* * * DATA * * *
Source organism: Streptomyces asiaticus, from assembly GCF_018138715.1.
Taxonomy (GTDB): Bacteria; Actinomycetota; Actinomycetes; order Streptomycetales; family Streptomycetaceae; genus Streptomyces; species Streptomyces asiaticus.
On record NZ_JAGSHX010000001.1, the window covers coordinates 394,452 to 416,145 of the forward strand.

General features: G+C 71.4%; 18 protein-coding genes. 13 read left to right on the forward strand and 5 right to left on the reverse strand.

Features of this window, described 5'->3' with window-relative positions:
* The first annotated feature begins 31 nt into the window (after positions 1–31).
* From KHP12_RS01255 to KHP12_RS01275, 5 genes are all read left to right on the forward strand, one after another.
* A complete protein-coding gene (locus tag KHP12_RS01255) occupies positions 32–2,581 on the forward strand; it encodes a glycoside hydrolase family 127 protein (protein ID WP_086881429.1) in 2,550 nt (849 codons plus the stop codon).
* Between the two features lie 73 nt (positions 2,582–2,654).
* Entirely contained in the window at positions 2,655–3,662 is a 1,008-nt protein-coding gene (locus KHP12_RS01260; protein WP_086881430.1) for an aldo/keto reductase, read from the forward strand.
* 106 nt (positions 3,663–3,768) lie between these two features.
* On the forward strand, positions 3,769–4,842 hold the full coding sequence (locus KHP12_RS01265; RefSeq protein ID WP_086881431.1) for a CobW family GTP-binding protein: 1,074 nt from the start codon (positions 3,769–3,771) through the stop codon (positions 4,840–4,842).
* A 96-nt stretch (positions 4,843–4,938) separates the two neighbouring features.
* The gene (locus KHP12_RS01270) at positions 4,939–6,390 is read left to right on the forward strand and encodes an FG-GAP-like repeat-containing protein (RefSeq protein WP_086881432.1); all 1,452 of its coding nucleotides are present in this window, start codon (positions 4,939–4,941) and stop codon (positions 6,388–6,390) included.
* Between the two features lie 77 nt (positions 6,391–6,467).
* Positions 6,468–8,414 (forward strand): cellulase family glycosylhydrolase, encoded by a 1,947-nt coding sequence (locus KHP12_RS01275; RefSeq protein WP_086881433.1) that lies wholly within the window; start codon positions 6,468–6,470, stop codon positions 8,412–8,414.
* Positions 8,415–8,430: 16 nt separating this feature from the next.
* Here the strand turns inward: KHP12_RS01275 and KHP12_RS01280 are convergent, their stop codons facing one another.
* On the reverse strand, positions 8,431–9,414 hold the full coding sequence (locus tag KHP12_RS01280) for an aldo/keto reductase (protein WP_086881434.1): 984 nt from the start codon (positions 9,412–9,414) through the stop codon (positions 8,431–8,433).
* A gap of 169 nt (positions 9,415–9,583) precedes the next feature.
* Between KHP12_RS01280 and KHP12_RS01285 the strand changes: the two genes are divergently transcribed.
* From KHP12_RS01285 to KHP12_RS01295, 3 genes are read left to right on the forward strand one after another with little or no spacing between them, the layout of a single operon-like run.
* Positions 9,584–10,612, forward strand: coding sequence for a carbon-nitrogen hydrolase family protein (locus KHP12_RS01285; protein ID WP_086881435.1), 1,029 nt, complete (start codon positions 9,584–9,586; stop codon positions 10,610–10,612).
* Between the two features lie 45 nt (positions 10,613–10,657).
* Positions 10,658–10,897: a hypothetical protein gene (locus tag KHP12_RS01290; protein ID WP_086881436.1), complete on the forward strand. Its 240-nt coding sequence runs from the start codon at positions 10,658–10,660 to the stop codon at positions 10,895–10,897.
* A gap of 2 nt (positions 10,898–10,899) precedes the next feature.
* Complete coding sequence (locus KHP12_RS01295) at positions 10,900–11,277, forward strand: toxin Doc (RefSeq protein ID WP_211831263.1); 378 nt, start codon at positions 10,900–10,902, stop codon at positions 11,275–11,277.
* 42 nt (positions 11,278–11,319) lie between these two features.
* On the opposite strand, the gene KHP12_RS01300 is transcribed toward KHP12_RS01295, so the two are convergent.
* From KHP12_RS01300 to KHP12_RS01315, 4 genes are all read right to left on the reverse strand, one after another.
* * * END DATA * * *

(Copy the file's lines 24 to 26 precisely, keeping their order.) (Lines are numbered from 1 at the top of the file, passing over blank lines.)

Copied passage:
* Between the two features lie 45 nt (positions 10,613–10,657).
* Positions 10,658–10,897: a hypothetical protein gene (locus tag KHP12_RS01290; protein ID WP_086881436.1), complete on the forward strand. Its 240-nt coding sequence runs from the start codon at positions 10,658–10,660 to the stop codon at positions 10,895–10,897.
* A gap of 2 nt (positions 10,898–10,899) precedes the next feature.